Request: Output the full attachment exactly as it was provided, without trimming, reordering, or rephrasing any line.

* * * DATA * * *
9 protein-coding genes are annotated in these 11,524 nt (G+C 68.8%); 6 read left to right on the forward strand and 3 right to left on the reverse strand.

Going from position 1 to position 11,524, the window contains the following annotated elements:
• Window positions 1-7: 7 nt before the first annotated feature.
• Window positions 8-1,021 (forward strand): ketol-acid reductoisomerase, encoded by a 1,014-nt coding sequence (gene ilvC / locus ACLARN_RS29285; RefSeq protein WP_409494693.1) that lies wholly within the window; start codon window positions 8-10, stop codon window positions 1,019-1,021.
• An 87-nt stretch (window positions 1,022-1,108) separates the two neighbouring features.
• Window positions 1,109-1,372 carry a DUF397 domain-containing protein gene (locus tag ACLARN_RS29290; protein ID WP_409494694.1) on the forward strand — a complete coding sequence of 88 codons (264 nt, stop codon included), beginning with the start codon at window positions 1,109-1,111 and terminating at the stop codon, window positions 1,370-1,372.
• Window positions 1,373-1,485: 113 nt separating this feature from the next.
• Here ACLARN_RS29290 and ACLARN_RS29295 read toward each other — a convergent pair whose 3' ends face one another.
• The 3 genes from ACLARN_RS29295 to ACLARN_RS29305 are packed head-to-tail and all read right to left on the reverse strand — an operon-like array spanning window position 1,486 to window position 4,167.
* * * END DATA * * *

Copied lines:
9 protein-coding genes are annotated in these 11,524 nt (G+C 68.8%); 6 read left to right on the forward strand and 3 right to left on the reverse strand.

Going from position 1 to position 11,524, the window contains the following annotated elements:
• Window positions 1-7: 7 nt before the first annotated feature.
• Window positions 8-1,021 (forward strand): ketol-acid reductoisomerase, encoded by a 1,014-nt coding sequence (gene ilvC / locus ACLARN_RS29285; RefSeq protein WP_409494693.1) that lies wholly within the window; start codon window positions 8-10, stop codon window positions 1,019-1,021.
• An 87-nt stretch (window positions 1,022-1,108) separates the two neighbouring features.
• Window positions 1,109-1,372 carry a DUF397 domain-containing protein gene (locus tag ACLARN_RS29290; protein ID WP_409494694.1) on the forward strand — a complete coding sequence of 88 codons (264 nt, stop codon included), beginning with the start codon at window positions 1,109-1,111 and terminating at the stop codon, window positions 1,370-1,372.
• Window positions 1,373-1,485: 113 nt separating this feature from the next.
• Here ACLARN_RS29290 and ACLARN_RS29295 read toward each other — a convergent pair whose 3' ends face one another.
• The 3 genes from ACLARN_RS29295 to ACLARN_RS29305 are packed head-to-tail and all read right to left on the reverse strand — an operon-like array spanning window position 1,486 to window position 4,167.